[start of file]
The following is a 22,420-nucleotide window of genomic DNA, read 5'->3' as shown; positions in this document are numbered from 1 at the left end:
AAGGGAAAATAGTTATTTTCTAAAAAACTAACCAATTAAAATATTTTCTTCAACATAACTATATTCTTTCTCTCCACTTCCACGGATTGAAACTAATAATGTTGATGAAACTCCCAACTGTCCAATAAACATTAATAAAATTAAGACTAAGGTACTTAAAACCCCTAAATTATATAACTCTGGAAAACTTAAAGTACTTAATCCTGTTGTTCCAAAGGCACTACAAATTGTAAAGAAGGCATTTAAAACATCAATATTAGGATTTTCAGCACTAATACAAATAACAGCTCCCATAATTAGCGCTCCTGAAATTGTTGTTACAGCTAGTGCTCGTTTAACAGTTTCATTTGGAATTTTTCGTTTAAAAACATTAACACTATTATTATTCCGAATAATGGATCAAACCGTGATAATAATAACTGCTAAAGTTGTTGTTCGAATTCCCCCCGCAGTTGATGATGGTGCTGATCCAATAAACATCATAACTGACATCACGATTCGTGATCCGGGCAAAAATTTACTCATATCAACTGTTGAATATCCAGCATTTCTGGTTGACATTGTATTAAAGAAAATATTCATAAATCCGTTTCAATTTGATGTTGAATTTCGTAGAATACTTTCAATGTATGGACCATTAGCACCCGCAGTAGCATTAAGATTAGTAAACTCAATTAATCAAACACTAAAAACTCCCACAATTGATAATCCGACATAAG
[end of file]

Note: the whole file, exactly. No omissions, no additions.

The following is a 22,420-nucleotide window of genomic DNA, read 5'->3' as shown; positions in this document are numbered from 1 at the left end:
AAGGGAAAATAGTTATTTTCTAAAAAACTAACCAATTAAAATATTTTCTTCAACATAACTATATTCTTTCTCTCCACTTCCACGGATTGAAACTAATAATGTTGATGAAACTCCCAACTGTCCAATAAACATTAATAAAATTAAGACTAAGGTACTTAAAACCCCTAAATTATATAACTCTGGAAAACTTAAAGTACTTAATCCTGTTGTTCCAAAGGCACTACAAATTGTAAAGAAGGCATTTAAAACATCAATATTAGGATTTTCAGCACTAATACAAATAACAGCTCCCATAATTAGCGCTCCTGAAATTGTTGTTACAGCTAGTGCTCGTTTAACAGTTTCATTTGGAATTTTTCGTTTAAAAACATTAACACTATTATTATTCCGAATAATGGATCAAACCGTGATAATAATAACTGCTAAAGTTGTTGTTCGAATTCCCCCCGCAGTTGATGATGGTGCTGATCCAATAAACATCATAACTGACATCACGATTCGTGATCCGGGCAAAAATTTACTCATATCAACTGTTGAATATCCAGCATTTCTGGTTGACATTGTATTAAAGAAAATATTCATAAATCCGTTTCAATTTGATGTTGAATTTCGTAGAATACTTTCAATGTATGGACCATTAGCACCCGCAGTAGCATTAAGATTAGTAAACTCAATTAATCAAACACTAAAAACTCCCACAATTGATAATCCGACATAAG